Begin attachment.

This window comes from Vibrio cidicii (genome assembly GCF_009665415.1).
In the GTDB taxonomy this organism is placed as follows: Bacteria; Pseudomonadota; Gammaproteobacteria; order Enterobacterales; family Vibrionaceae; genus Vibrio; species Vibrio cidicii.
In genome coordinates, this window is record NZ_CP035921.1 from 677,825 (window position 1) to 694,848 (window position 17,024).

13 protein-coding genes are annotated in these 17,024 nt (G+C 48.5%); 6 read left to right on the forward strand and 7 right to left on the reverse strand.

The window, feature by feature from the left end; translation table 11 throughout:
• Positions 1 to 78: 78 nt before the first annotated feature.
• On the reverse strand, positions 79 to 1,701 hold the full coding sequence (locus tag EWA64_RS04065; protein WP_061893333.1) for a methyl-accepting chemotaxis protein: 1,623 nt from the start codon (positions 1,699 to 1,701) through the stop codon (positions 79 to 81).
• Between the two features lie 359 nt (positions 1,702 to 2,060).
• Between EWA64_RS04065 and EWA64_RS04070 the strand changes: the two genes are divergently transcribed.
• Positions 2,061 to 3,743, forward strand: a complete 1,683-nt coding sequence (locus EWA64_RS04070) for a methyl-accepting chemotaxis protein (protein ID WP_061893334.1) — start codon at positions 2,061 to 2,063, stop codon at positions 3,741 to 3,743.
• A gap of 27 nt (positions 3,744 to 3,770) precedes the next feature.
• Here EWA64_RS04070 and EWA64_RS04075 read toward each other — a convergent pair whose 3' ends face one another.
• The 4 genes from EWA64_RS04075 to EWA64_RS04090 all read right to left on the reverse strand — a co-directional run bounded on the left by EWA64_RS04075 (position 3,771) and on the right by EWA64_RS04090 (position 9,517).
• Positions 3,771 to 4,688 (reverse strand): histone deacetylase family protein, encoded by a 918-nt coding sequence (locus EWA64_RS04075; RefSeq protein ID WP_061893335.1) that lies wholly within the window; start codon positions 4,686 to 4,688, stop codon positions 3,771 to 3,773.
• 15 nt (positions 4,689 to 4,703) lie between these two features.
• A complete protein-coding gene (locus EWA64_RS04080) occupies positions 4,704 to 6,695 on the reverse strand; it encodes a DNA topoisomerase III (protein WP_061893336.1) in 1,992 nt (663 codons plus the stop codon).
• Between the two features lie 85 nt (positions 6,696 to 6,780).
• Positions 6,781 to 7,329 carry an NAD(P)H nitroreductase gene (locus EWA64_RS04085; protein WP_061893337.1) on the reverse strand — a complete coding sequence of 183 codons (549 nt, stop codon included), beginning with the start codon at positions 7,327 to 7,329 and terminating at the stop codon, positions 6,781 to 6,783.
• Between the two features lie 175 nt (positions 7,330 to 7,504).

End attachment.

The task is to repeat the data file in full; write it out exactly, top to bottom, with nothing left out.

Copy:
This window comes from Vibrio cidicii (genome assembly GCF_009665415.1).
In the GTDB taxonomy this organism is placed as follows: Bacteria; Pseudomonadota; Gammaproteobacteria; order Enterobacterales; family Vibrionaceae; genus Vibrio; species Vibrio cidicii.
In genome coordinates, this window is record NZ_CP035921.1 from 677,825 (window position 1) to 694,848 (window position 17,024).

13 protein-coding genes are annotated in these 17,024 nt (G+C 48.5%); 6 read left to right on the forward strand and 7 right to left on the reverse strand.

The window, feature by feature from the left end; translation table 11 throughout:
• Positions 1 to 78: 78 nt before the first annotated feature.
• On the reverse strand, positions 79 to 1,701 hold the full coding sequence (locus tag EWA64_RS04065; protein WP_061893333.1) for a methyl-accepting chemotaxis protein: 1,623 nt from the start codon (positions 1,699 to 1,701) through the stop codon (positions 79 to 81).
• Between the two features lie 359 nt (positions 1,702 to 2,060).
• Between EWA64_RS04065 and EWA64_RS04070 the strand changes: the two genes are divergently transcribed.
• Positions 2,061 to 3,743, forward strand: a complete 1,683-nt coding sequence (locus EWA64_RS04070) for a methyl-accepting chemotaxis protein (protein ID WP_061893334.1) — start codon at positions 2,061 to 2,063, stop codon at positions 3,741 to 3,743.
• A gap of 27 nt (positions 3,744 to 3,770) precedes the next feature.
• Here EWA64_RS04070 and EWA64_RS04075 read toward each other — a convergent pair whose 3' ends face one another.
• The 4 genes from EWA64_RS04075 to EWA64_RS04090 all read right to left on the reverse strand — a co-directional run bounded on the left by EWA64_RS04075 (position 3,771) and on the right by EWA64_RS04090 (position 9,517).
• Positions 3,771 to 4,688 (reverse strand): histone deacetylase family protein, encoded by a 918-nt coding sequence (locus EWA64_RS04075; RefSeq protein ID WP_061893335.1) that lies wholly within the window; start codon positions 4,686 to 4,688, stop codon positions 3,771 to 3,773.
• 15 nt (positions 4,689 to 4,703) lie between these two features.
• A complete protein-coding gene (locus EWA64_RS04080) occupies positions 4,704 to 6,695 on the reverse strand; it encodes a DNA topoisomerase III (protein WP_061893336.1) in 1,992 nt (663 codons plus the stop codon).
• Between the two features lie 85 nt (positions 6,696 to 6,780).
• Positions 6,781 to 7,329 carry an NAD(P)H nitroreductase gene (locus EWA64_RS04085; protein WP_061893337.1) on the reverse strand — a complete coding sequence of 183 codons (549 nt, stop codon included), beginning with the start codon at positions 7,327 to 7,329 and terminating at the stop codon, positions 6,781 to 6,783.
• Between the two features lie 175 nt (positions 7,330 to 7,504).